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Slave Beads

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It is a journey full of beauty and enriching beautiful encounters that encourage us to reflect and look back on ourselves. Africa is big and steeped in history. But the story that touched me is that of "slave beads". These pearls are an important testimony to this incredible history because at their very beginning, they were used as a currency of exchange for the various traffics of the time.

Brought in by wrecked boats, these washed-up pearls were used to keep the boat balanced; piled up in the holds (ballast), they prevented the boat from dumping.

These old beads, made in Murano, for the most part, are magnificent for their unique colors and patterns.

These pearls “symbol of freedom” are very dear sentimentally in the eyes of Africans. Today, Guyanese have been reproducing these beads for several years and these beads are all made in an artisanal way with recycled glass and painted by hand. makes unique pieces, full of character and SO Original has brought back a beautiful collection.

Good news

I have created for So Original a magnificent collection of jewelry for men and women in honor of the black history and our love for these warm and generous people.

Working with Assan (jeweler) was a pleasure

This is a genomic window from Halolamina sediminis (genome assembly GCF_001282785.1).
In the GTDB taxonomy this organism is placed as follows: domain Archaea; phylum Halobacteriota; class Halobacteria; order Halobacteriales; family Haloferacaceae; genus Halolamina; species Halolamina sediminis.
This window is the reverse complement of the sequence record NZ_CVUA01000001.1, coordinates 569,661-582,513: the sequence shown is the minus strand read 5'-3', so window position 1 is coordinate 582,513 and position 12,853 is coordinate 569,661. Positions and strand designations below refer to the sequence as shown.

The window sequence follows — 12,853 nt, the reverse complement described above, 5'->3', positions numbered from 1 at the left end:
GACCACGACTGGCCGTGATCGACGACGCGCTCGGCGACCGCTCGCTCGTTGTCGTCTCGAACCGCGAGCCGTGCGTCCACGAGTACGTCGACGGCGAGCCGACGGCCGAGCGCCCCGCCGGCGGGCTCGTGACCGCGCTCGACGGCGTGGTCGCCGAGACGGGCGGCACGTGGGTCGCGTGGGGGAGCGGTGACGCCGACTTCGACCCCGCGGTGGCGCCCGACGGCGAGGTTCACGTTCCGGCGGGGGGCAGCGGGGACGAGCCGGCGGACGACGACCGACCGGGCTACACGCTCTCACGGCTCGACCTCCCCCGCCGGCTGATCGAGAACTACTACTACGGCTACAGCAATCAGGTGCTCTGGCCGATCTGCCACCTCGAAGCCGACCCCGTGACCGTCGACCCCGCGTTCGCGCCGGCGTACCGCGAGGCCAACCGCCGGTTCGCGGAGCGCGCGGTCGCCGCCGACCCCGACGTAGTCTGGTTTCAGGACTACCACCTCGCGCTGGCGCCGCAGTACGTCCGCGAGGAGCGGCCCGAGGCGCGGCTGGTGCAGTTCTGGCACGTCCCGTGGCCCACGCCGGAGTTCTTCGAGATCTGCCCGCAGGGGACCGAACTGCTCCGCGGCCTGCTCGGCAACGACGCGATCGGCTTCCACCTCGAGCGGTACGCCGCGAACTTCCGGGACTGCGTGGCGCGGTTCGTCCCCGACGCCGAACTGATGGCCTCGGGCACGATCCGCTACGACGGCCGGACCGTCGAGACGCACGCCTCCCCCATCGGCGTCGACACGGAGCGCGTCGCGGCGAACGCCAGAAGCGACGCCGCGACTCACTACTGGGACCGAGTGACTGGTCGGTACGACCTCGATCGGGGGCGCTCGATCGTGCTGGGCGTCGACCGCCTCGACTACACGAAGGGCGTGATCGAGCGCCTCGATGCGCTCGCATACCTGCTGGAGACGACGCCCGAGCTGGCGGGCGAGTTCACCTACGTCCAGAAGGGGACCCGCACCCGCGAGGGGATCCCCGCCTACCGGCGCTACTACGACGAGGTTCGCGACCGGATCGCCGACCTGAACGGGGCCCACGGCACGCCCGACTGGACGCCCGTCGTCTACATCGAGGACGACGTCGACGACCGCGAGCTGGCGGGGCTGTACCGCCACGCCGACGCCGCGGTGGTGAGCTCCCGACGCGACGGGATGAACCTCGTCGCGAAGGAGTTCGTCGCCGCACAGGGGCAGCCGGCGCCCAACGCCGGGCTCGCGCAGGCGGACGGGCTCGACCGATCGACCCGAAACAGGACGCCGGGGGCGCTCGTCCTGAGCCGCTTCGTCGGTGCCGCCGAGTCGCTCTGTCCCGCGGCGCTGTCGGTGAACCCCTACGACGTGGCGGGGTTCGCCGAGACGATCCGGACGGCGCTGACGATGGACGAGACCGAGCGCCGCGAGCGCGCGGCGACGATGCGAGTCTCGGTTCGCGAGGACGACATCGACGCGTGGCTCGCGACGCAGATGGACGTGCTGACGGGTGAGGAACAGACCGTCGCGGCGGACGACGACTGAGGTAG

It all started with a story that touched me deeply during our recent trip to Senegal. I have said it and I will repeat myself, this trip was enriching with beautiful encounters.

The African continent is large and steeped in history. And the story that captivated me is that of the "slave beads" which, at their very beginning, served as currency for the various types of the traffic of the time, particularly that of the slave trade.

They are still found in the markets of Africa, but you have to learn to recognize the true from the false. These pearls are called MIllefiore (“thousand flowers”) and they are very recognizable by their mosaic of small flowers.

If these pearls could tell ... They traveled with the Portuguese, they bought stopovers, gold, and spices.

And then, brought by wrecked boats, piled up in the holds (ballast), these pearls which were used to keep the boat's balance were washed up by the sea.

These pearls "symbol of freedom" are very dear sentimentally in the eyes of Africans. They are still found in the African markets, but we must learn to recognize the true from the false.

We met Mr. Asan, antique dealer, son of an antique dealer, and very great connoisseur of glass beads. A very pleasant and productive meeting that allowed us to learn to differentiate real pearls from others. Mr. Asan was able to authenticate part of our glass beads.

SO Original therefore brought back in its luggage real pearls and others made today by the Guyanese in an artisanal way and painted by hand.

We had promised to create a collection of jewelry from these glass beads. Thing promised, done!